we have the inner agency process, but we also were able -- we also were able to get the support from industry through organizations like secure world foundation, space foundation, aiaa, american astronautical society, the satellite industries association, and what that did was it gave us kind of a reality check on what we were trying to accomplish in the u.n. it was a confidence-building and transparency measure for domestic purposes, and it provided a, what i would say a degree of credibility at least in terms of what the u.s. was seeking to accomplish toward the long-term sustainability guidelines exercise. so i guess that, i just wanted to make sure that you all fully
appreciate the scope and nature of what we were able to accomplish with these 12 guidelines. it was not a simple u.n. exercise. it involved civil society as well as industry. and i would just conclude by saying that for me, this is a big achievement. one of the hallmarks of the president's national space policy was not only promoting international cooperation, but also promoting the safe and responsible use of outer space, and this is really these 12 guidelines are kind of cornerstone of that policy at least for our purposes. thank you. [ applause ]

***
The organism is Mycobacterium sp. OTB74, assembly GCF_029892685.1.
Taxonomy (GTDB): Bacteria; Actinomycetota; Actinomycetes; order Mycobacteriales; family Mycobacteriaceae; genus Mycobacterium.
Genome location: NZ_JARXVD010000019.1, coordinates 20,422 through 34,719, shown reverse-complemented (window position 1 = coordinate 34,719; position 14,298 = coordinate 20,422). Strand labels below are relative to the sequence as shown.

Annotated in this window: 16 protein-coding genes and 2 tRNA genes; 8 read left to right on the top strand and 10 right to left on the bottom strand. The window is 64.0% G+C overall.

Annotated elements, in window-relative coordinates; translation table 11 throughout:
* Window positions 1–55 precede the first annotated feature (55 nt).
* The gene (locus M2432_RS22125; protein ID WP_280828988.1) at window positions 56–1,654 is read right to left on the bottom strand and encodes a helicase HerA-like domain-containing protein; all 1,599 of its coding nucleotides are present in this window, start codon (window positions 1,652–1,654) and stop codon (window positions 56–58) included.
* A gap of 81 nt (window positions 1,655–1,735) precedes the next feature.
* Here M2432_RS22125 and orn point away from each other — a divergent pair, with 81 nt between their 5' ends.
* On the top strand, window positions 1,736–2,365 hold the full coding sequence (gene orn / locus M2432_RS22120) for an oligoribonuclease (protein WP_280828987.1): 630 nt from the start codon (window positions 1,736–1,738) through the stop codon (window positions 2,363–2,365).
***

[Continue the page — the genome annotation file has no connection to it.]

>> good morning ladies and gentlemen. i'm glad to be invited to attend this workshop and my colleagues and i, we all learn more at this workshop. and now i worked at on space debris field and in this lts event i worked as the chinese delegate for work experts group b space debris, for three years, and i worked continuous to support the working group's work for lts. now i give a brief remarks of our work, chinese work on the
space debris mitigation and space debris counter measures. now hypervelocity impact of space debris is fatal to in-orbit spacecraft and the space debris could impact our human safety. population increase of space debris critically affects outer space activity long-term sustainability. now, i give on our work in china. first is space policy, china has consiste consistently articulated to maintain peaceful use of outer space and sustainable development of outer space activity, and our policy filed a white paper on china's space